Nick Heidfeld has revealed the driver he believes to have been his quickest team-mate over his nine years in Formula 1 – and it isn't who you might perhaps expect.
During his near-decade in the top flight, the experienced German has partnered – in chronological order – Jean Alesi at Prost Grand Prix, Kimi Raikkonen, Felipe Massa and Heinz-Harald Frentzen at Sauber, Giorgio Pantano and Timo Glock at Jordan, Mark Webber at Williams and Jacques Villeneuve and, currently, Robert Kubica at BMW-Sauber.
Between them, the aforementioned drivers have notched up no fewer than 44 grand prix victories and two world championship crowns, yet Heidfeld is still in search of his maiden triumph after 150 starts in the top flight, despite having eleven times finished up on the podium.
It is indeed illustrious company the man from Mönchengladbach has kept since he made his F1 debut back in 2000, and if he has successfully got the better of every driver on the above list on more than the odd occasion, 'Quick Nick' – as he is dubbed by his fans – nonetheless rates one of them ahead of all others in terms of outright pace.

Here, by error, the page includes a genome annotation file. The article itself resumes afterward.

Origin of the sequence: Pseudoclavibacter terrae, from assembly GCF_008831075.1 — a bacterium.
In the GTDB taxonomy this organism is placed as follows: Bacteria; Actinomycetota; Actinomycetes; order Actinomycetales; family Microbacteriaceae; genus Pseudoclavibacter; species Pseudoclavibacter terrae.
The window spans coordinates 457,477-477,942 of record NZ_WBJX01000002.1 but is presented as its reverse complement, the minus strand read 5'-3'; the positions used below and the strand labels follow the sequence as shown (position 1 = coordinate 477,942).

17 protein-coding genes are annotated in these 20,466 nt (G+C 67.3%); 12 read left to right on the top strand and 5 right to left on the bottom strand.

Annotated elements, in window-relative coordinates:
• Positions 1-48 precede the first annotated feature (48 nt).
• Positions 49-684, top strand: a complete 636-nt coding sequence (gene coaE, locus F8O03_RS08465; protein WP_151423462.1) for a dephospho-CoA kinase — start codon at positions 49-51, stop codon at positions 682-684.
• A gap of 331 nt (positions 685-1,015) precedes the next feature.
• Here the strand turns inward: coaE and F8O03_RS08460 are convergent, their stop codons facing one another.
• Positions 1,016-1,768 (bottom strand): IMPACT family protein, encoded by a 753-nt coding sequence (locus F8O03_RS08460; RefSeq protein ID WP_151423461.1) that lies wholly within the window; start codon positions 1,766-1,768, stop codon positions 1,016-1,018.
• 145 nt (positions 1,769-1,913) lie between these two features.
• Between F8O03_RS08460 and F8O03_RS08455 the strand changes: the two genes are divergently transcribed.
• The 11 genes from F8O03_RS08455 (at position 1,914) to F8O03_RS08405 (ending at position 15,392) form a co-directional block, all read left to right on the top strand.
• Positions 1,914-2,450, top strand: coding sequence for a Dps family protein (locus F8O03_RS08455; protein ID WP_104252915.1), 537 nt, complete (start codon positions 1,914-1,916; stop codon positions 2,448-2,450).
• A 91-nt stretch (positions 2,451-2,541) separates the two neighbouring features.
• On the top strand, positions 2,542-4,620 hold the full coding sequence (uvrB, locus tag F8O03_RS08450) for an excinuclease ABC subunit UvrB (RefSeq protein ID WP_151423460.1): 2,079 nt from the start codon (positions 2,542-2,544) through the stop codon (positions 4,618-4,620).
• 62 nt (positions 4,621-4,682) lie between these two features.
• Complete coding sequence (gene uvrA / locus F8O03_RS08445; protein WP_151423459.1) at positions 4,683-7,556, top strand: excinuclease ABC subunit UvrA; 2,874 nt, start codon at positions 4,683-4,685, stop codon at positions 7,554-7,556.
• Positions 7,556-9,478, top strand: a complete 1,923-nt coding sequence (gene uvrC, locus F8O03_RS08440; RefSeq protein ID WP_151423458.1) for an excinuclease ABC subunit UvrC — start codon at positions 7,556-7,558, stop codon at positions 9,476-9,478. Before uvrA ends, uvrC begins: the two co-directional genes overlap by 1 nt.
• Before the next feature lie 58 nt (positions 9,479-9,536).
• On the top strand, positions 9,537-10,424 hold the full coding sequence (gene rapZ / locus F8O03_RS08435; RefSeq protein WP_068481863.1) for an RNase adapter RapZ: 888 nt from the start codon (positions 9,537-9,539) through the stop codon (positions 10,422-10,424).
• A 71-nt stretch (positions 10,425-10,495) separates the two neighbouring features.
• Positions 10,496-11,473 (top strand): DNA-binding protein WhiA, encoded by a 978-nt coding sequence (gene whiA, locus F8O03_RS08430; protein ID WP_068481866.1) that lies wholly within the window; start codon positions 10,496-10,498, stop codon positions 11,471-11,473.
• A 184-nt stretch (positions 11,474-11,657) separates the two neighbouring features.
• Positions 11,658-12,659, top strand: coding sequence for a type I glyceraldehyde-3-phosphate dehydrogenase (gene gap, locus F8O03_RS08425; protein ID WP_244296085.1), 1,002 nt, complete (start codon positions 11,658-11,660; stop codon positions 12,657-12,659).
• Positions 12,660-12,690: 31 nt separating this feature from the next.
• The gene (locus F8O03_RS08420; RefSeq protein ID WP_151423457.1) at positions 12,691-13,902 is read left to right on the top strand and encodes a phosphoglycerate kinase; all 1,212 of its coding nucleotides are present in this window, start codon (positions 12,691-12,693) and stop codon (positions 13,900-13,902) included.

“I'm pretty sure that Mark Webber has been the quickest team-mate I've had so far in terms of qualifying – he was very strong there,” he told his website, after being beaten nine-five by the Australian during their year spent together at Williams back in 2005 – even though at the time of his premature end to the campaign following a cycling accident, Heidfeld led the way in terms of points scored with 28 to 24.
“In terms of racecraft, I would say it was Kimi Raikkonen. Although I did beat him in our season together, I was surprised that right from his first race, without a lot of testing behind him, he was already quite strong.”
One area in which Heidfeld was certainly strong in 2008 was overtaking, with most memorably a series of superb double passes in the rain-lashed British Grand Prix at Silverstone en route
to second place at the chequered flag helping to cement his status as the driver who made the most progress in grands prix over the course of the campaign. Moreover, with the sport's sweeping new aerodynamic regulations for 2009, the 31-year-old is clearly hoping for even more of the same during the coming months.
“It was great fun last year with all the overtaking moves I made,” he affirmed. “The finishing positions weren't always so nice, but the overtaking was a lot of fun.
“I do hope the aerodynamic changes for 2009 will help [in that respect]. I've seen in testing that it's easier to follow other cars because of the change in aerodynamics, and also because of the fact that we can now change the front wing position.”